Saturday, March 1, 2014
Chigusa and the Art of Tea
When: through July 27, 2014
Readers of this blog know very well my love for the Sackler. Out of all the Smithsonian museums, it is my favorite. Not only is their collection wonderful, but their exhibits are uniformly well done. Thus, I am in an unusual position, for I'm writing about an exhibit that I thought was a bit nuts.
Chigusa is the name of a tea-leaf storage jar from the 16th century and the center of this show. Made in China, it was transported to Japan, where it earned the favor of the tea men, connoisseurs of the beverage, its accoutrements and the rituals surrounding its consumption.
The exhibit itself is very nicely done, as usual at the Sackler. There are two videos: one of a tea ceremony and one of a modern-day tea man adorning Chigusa with a mouth cover and a net bag. There is also lots of explanation of Japanese tea culture, which began in the 16th century. Chigusa itself is on display, in a glass case, in what I believe is the same location as the Cyrus Cylinder which was here in the US last year. There's also a replica of a room for drinking tea, set up with all the necessary utensils for the practice.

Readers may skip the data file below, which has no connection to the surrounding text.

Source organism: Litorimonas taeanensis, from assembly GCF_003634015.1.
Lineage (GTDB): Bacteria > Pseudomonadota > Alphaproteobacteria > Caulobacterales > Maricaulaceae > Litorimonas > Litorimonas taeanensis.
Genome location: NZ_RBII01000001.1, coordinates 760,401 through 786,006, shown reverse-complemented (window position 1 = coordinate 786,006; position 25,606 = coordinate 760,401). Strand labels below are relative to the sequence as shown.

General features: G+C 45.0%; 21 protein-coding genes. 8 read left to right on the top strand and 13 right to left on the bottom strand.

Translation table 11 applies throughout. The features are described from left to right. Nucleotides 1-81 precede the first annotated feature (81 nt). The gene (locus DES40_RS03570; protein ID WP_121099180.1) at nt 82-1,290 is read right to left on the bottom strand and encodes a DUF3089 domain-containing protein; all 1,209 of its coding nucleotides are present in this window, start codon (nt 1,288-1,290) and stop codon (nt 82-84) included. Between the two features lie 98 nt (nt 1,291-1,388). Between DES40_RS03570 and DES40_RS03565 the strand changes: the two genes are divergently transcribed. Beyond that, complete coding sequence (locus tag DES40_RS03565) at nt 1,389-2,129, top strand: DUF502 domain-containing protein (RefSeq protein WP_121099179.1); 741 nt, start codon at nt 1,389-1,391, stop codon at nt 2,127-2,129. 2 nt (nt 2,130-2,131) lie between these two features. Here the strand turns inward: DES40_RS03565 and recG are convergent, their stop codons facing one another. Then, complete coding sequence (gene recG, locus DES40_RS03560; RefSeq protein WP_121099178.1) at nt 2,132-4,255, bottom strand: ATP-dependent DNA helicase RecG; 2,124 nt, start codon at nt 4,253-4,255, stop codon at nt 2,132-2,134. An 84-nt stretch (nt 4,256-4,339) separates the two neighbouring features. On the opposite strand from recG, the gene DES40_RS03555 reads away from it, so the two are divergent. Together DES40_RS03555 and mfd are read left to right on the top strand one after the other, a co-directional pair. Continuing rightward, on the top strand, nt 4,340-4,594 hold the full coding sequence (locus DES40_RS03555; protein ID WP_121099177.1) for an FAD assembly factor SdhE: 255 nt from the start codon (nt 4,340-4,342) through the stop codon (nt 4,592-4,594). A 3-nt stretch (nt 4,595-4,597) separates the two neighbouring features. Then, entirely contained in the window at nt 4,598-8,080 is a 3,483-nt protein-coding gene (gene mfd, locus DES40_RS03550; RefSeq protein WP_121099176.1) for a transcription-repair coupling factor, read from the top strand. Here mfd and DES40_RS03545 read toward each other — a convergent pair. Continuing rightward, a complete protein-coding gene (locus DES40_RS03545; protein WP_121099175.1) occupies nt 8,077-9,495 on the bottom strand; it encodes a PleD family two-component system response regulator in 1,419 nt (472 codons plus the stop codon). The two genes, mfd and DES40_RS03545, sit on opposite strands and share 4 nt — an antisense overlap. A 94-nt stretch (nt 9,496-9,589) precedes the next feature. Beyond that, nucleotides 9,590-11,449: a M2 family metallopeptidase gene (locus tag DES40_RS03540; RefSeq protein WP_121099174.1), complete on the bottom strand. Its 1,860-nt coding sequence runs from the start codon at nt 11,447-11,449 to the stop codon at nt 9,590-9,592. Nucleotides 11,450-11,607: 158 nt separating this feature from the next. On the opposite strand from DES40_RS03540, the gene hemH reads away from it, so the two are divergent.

My issue with the whole concept is that this seems sort of ridiculous. To get this worked up over tea? Yes, the jars on display are very nice, and I'm sure they do an admirable job of keeping tea leaves fresh (or however you want to keep tea leaves). But is it worth all this rigamarole just for a cup of tea? Granted, I'm such a troglodyte that I drink my tea from a bag, so who am I to judge? Still, I did have to suppress the urge to laugh.
Verdict: The pottery is lovely, and I did learn quite a bit about Japanese tea culture, but this is still a bit over the top.